Not a necessary addition to holiday shelves.

SOMETHING NEW FOR ROSH HASHANAH

A holiday celebrating a new year should include some new foods, shouldn’t it?

Becca, 5 years old, has straight red hair, pink cheeks, and a determined way of saying “NO!” Her parents are getting ready for the Jewish new year and want Becca to try something new to eat. Papa will have a new look, now sans moustache. Mama will have a new hobby, knitting. Becca should try new foods, perhaps some greens or brisket or chicken soup. Her response is steadfastly negative until, “the biggest green bean ever seen” appears in solitary splendor on her plate. Becca is happy at last, though why this makes a difference when nothing else has goes unexplained. The text centers on Ashkenazic food traditions along with the custom of having or doing something new for the new year. There is no mention, until the brief author’s note, of any religious observances or significance. Families who celebrate the holiday will find little of substance to share. Others will likely come away with no relevant understanding. The cartoon illustrations are colorful and depict an array of traditional foods including apples, but no jar of honey is visible. There is also a marmalade cat who mimics Becca’s facial expressions. The text is in rhythmic quatrains with a second line of repeats that are sometimes awkward to read aloud. “Becca doesn’t eat things green, / never green, ever green. / Not a lettuce leaf or bean. / Especially if they’re new.”

Not a necessary addition to holiday shelves. (Picture book. 3-5)

Pub Date: Aug. 1, 2021

ISBN: 978-1-72840-339-7

Page Count: 24

Publisher: Kar-Ben

Review Posted Online: June 16, 2021

Kirkus Reviews Issue: July 1, 2021

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Still, this young boy’s imagination is a powerful force for helping him deal with life, something that should be true for...

OLIVER AND HIS EGG

Oliver, of first-day-of-school alligator fame, is back, imagining adventures and still struggling to find balance between introversion and extroversion.

“When Oliver found his egg…” on the playground, mint-green backgrounds signifying Oliver’s flight into fancy slowly grow larger until they take up entire spreads; Oliver’s creature, white and dinosaurlike with orange polka dots, grows larger with them. Their adventures include sharing treats, sailing the seas and going into outer space. A classmate’s yell brings him back to reality, where readers see him sitting on top of a rock. Even considering Schmid’s scribbly style, readers can almost see the wheels turning in his head as he ponders the girl and whether or not to give up his solitary play. “But when Oliver found his rock… // Oliver imagined many adventures // with all his friends!” This last is on a double gatefold that opens to show the children enjoying the creature’s slippery curves. A final wordless spread depicts all the children sitting on rocks, expressions gleeful, wondering, waiting, hopeful. The illustrations, done in pastel pencil and digital color, again make masterful use of white space and page turns, although this tale is not nearly as funny or tongue-in-cheek as Oliver and His Alligator (2013), nor is its message as clear and immediately accessible to children.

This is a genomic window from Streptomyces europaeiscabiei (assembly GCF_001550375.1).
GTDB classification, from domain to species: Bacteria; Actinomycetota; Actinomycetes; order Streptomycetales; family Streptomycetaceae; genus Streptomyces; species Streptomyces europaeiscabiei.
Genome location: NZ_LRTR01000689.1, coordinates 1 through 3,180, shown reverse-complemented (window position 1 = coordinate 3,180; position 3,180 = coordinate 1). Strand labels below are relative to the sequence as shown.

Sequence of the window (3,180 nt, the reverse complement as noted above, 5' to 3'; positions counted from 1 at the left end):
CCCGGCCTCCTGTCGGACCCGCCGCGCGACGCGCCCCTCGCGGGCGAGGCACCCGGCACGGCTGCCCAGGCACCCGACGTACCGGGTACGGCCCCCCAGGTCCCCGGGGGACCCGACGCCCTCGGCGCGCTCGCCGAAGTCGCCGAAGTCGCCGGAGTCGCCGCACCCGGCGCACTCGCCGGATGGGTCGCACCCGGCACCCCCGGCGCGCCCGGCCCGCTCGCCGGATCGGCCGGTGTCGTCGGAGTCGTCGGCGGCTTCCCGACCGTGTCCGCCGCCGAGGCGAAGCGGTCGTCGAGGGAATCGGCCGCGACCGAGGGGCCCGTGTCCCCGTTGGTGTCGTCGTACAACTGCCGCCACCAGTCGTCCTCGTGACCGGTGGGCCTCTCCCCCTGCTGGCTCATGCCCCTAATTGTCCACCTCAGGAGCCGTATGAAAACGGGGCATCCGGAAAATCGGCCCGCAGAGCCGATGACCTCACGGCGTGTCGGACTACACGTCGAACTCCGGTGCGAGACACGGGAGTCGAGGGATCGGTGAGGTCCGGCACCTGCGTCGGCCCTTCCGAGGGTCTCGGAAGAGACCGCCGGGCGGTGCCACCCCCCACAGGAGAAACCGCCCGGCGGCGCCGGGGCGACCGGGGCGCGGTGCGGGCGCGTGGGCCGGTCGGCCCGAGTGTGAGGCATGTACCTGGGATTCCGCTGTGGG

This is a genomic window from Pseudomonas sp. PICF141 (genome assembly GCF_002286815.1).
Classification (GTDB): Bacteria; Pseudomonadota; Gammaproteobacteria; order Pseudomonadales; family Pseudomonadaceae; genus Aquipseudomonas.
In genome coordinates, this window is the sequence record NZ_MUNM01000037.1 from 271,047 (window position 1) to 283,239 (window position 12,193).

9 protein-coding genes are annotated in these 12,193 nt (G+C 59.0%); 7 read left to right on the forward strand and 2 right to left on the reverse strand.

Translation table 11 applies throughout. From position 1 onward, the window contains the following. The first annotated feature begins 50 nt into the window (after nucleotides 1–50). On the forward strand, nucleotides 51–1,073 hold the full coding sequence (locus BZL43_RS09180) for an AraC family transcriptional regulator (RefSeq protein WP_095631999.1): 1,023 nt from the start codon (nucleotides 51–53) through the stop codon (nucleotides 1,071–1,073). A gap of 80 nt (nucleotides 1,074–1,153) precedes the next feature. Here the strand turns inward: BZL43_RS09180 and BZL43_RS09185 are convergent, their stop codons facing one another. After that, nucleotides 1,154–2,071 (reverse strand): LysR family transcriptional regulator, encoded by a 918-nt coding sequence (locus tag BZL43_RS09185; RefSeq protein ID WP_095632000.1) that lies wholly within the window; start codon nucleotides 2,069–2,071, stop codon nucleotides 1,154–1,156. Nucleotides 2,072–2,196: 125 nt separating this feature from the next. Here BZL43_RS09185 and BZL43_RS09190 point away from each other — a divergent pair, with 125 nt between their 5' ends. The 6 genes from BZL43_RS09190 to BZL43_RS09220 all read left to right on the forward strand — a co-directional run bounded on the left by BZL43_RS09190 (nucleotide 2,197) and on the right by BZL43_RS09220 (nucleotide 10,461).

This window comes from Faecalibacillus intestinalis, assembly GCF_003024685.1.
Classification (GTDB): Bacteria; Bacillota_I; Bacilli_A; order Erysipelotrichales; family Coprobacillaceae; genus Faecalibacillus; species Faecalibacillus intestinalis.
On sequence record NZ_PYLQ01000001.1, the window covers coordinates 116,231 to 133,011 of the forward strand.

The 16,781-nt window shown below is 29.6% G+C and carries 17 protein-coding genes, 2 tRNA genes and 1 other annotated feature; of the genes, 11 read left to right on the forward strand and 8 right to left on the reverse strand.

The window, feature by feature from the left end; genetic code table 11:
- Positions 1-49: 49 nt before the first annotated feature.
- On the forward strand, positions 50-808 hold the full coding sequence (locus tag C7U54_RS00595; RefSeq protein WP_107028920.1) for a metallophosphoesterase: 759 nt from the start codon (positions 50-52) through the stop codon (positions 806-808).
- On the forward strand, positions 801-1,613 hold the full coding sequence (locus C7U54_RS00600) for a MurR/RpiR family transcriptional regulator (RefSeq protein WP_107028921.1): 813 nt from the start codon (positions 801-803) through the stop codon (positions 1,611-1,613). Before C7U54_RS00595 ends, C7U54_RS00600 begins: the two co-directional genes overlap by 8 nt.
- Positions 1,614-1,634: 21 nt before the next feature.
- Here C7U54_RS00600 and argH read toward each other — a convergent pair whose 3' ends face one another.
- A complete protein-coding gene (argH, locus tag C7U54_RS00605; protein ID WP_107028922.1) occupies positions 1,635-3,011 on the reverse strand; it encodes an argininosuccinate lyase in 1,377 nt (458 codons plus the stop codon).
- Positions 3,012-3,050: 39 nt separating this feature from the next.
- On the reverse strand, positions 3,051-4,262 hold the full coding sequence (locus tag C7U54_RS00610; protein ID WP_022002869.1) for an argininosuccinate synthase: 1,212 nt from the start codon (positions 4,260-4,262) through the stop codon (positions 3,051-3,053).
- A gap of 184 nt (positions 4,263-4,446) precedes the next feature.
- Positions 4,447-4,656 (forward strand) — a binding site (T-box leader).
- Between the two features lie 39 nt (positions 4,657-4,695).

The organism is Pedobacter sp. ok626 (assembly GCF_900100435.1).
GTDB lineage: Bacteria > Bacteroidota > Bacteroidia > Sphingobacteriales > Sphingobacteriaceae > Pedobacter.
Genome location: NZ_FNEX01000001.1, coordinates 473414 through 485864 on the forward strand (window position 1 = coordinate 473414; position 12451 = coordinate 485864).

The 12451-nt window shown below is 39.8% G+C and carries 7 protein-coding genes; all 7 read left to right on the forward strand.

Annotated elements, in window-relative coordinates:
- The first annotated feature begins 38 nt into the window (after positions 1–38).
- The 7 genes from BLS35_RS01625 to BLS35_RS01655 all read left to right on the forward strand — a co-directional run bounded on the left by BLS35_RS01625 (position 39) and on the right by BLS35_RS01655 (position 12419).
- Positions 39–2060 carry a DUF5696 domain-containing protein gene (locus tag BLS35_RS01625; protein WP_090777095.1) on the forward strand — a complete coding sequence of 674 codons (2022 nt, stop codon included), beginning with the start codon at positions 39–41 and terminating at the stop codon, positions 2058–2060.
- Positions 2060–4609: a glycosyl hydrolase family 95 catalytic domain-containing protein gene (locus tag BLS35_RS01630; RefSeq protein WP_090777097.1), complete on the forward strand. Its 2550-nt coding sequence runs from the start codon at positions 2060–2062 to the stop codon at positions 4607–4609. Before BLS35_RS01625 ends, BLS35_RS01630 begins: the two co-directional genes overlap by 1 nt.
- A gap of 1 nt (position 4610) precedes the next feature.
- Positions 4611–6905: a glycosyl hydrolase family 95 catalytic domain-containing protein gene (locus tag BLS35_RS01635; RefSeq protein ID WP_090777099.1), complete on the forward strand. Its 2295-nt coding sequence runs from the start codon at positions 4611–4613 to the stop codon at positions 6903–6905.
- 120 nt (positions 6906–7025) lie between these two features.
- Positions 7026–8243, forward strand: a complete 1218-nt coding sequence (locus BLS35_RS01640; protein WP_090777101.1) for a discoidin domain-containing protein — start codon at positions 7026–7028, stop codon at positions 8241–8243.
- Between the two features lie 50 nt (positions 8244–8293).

Still, this young boy’s imagination is a powerful force for helping him deal with life, something that should be true for all children but sadly isn’t. (Picture book. 3-5)

Pub Date: July 1, 2014

ISBN: 978-1-4231-7573-5

Page Count: 40

Publisher: Disney-Hyperion

Review Posted Online: May 19, 2014

Kirkus Reviews Issue: June 1, 2014

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Skip this well-meaning but poorly executed celebration.

I LOVE DADDY EVERY DAY

Children point out the things they love about their fathers.

“Daddy is always kind. He gives us support and shelter when things go wrong.” A child with a skinned knee (and downed ice cream cone) gets a bandage and loving pat from Daddy (no shelter is visible, but the child’s concerned sibling sweetly extends their own cone). Daddy’s a storyteller, a magician, supportive, loyal, silly, patient, and he knows everything. A die-cut hole pierces most pages, positioned so that the increasingly smaller holes to come can be seen through it; what it represents in each scene varies, and it does so with also-variable success. The bland, nonrhyming, inconsistent text does little to attract or keep attention, though the die cuts might (until they fall victim to curious fingers). The text also confusingly mixes first-person singular and plural, sometimes on the same page: “Daddy is like a gardener. He lovingly cares for us and watches us grow. I’m his pride and joy!” Even as the text mixes number the illustrations mix metaphors. This particular gardener daddy is pictured shampooing a child during bathtime. Más’ cartoon illustrations are sweet if murkily interpretive, affection clearly conveyed. Troublingly, though, each father and his child(ren) seem to share the same racial presentation and hair color (sometimes even hairstyle!), shutting out many different family constellations. Más does, however, portray several disabilities: children and adults wearing glasses, a child with a cochlear implant, and another using a wheelchair.

Skip this well-meaning but poorly executed celebration. (Picture book. 3-5)

Pub Date: March 24, 2020

ISBN: 978-0-593-12305-8

Page Count: 32

Publisher: Rodale Kids

Review Posted Online: March 18, 2020

Kirkus Reviews Issue: April 1, 2020

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